The ic Network of websites are carrying a story about the debut: "It's the long awaited debut of the new Dr Who, David Tennant, on Christmas Day. He's set to take on a killer Christmas tree, spooky Santas and evil aliens. But a bigger challenge for Tennant will be how he measures up to the outgoing doctor, the popular Christopher Eccleston. As he becomes the 10th Time Lord, David says: 'It's very easy to feel the weight of history pressing down. Getting over that and getting on with it is part of the trick of the whole gig, really. ... As an actor, you get to work on a blank canvas."

There's a brief mention of "Christmas Invasion" at GCN ("The Christmas Day highlight everyone should see is Doctor Who at 7pm on BBC 1. The pressure is on for David Tennent to be a standing successor to Christopher Eccleston and The Christmas Invasion should help to prove that while whetting the appetite for Season 2")

Yesterday's Daily Star featured some photographs as Russell T Davies described a sword fight between the Doctor and the leader of evil alien race the Sycorax as "the sci-fi show's most exciting fight scene ever. ... There's a real shocker for fans when the Doctor apparently suffers an horrific injury during the gripping battle - as writers pay tribute to the Star Wars films."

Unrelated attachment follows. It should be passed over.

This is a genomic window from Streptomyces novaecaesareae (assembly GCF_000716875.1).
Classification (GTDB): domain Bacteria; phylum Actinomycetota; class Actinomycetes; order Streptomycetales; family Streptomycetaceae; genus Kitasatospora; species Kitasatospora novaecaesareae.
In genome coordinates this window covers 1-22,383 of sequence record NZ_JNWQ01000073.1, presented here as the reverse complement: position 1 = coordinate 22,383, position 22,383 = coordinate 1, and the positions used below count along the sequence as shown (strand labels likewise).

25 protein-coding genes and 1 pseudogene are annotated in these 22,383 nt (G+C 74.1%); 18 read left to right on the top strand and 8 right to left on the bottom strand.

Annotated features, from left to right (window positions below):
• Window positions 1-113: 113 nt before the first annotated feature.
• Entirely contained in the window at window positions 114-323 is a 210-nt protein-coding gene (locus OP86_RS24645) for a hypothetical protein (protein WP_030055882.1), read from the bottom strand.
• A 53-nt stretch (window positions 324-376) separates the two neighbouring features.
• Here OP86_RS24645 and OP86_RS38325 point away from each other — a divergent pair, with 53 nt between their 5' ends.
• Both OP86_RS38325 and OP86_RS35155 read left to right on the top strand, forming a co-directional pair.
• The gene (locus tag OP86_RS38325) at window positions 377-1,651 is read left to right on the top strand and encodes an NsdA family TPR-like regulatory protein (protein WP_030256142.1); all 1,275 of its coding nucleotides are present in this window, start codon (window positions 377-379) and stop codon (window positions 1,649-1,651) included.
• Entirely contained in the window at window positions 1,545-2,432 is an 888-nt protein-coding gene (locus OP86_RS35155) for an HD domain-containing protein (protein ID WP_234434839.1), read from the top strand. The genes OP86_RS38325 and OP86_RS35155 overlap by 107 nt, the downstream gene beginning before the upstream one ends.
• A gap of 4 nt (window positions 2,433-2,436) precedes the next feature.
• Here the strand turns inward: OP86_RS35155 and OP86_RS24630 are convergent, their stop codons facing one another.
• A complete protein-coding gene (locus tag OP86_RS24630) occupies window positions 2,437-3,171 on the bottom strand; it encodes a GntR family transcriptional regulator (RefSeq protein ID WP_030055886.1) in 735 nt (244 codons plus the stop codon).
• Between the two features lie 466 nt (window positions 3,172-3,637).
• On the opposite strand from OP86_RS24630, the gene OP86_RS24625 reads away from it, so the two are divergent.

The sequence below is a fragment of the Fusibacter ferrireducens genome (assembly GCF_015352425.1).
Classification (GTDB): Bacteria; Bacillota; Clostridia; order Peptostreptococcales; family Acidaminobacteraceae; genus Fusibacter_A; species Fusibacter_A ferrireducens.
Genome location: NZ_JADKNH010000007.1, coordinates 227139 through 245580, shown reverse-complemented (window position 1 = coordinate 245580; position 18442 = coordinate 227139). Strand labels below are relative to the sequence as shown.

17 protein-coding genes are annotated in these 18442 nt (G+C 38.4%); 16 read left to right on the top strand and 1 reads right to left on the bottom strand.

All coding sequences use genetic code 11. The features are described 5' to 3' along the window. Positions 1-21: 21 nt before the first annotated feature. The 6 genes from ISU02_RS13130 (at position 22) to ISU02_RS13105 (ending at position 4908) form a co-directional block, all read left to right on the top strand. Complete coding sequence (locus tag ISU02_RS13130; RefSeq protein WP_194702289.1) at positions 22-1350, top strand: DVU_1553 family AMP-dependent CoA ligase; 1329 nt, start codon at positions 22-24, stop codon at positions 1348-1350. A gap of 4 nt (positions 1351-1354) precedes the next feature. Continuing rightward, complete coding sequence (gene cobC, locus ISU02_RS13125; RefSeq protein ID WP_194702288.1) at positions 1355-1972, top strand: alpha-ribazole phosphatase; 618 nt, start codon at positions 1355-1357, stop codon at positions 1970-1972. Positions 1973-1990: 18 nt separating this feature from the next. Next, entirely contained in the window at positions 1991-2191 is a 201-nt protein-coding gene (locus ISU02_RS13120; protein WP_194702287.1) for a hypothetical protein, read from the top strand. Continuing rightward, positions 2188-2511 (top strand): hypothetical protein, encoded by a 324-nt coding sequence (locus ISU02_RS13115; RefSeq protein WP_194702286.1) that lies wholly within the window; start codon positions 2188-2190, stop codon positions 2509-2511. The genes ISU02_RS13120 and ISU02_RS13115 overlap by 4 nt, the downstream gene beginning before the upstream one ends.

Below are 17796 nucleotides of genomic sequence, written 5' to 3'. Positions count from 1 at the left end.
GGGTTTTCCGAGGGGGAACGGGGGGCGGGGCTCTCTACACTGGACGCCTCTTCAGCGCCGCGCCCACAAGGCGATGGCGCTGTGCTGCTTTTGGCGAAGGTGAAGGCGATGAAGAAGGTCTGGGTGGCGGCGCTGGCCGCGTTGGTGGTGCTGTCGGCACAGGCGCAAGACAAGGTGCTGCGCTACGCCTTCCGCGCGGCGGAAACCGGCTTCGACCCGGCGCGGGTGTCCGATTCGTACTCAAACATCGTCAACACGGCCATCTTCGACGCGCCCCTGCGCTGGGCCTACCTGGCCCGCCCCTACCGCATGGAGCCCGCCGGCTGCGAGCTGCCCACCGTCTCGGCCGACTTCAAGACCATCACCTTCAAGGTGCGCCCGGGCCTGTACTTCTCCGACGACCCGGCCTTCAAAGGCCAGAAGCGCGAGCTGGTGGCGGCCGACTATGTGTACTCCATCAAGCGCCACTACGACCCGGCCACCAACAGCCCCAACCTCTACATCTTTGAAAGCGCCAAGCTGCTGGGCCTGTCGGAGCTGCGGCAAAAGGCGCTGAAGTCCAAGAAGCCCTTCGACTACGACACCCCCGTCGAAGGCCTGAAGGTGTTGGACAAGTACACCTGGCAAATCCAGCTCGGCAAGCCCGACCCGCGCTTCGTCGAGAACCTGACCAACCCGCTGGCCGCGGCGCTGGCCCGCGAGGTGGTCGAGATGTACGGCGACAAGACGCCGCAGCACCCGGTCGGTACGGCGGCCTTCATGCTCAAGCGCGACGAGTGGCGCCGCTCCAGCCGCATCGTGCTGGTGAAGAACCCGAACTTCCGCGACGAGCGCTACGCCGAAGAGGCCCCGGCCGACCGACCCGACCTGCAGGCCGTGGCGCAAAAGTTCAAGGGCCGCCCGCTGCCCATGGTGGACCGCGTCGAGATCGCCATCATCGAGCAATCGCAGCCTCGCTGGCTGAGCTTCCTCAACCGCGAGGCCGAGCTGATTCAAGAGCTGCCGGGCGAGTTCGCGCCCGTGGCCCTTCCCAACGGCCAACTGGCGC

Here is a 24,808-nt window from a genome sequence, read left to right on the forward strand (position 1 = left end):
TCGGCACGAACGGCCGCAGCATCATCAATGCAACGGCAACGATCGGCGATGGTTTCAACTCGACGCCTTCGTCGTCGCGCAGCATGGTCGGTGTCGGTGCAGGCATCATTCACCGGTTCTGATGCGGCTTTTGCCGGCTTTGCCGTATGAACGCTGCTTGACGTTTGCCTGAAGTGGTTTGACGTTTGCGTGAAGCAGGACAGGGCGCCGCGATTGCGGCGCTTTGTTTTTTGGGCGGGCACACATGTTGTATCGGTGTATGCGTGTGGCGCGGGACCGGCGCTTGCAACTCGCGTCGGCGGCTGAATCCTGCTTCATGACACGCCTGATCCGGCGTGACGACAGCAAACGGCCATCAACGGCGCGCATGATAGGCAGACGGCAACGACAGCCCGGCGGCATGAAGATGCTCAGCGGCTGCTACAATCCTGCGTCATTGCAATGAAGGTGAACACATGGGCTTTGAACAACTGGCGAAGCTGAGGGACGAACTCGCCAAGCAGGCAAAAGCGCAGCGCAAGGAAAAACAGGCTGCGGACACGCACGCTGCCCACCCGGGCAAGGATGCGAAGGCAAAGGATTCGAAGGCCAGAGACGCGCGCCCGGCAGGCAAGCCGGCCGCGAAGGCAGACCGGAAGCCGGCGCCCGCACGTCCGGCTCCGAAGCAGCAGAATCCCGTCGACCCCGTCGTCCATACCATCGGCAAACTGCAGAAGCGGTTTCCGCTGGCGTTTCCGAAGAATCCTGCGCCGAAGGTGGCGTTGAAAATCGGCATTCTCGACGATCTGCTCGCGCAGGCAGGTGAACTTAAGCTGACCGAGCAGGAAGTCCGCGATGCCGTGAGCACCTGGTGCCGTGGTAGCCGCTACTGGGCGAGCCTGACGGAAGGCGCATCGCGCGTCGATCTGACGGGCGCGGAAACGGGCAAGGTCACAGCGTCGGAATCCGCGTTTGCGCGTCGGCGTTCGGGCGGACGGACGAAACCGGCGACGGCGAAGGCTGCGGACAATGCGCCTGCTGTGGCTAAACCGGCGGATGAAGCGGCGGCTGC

The South Wales Echo said that "Timelord fans are being invited to see behind the scenes of the Doctor Who series, including a glimpse inside his famous Tardis. At an exclusive preview yesterday, a small group of fans viewed the props and scenery at the exhibition. Adam Jenkins, nine, of Canton, Cardiff, who won a place at the event by entering a competition in the Echo, said: 'It's good. You recognise everything from the television and it is really cool.' Jessey Sanders, nine, of Llanrumney, Cardiff, who was with brother Zarren, 10, said: 'I liked the Daleks the best.' Zara May, 10, of Tremorfa, Cardiff, said: 'Rose is my favourite. She is very brave.'"

The Forester pointed out that "Clearwell Caves will feature in the Doctor Who Christmas Day special."


From our friends at 'This Week in Doctor Who': "Add Israel to the countries where the new Doctor Who will be shown. The satellite channel "Yes Weekend" has reportedly bought the Christopher Eccleston episodes, which will air Fridays starting 20 January 2006. Exact time, number of episodes per week, and number of broadcasts of each episode are not yet known."

Exhibition Coverage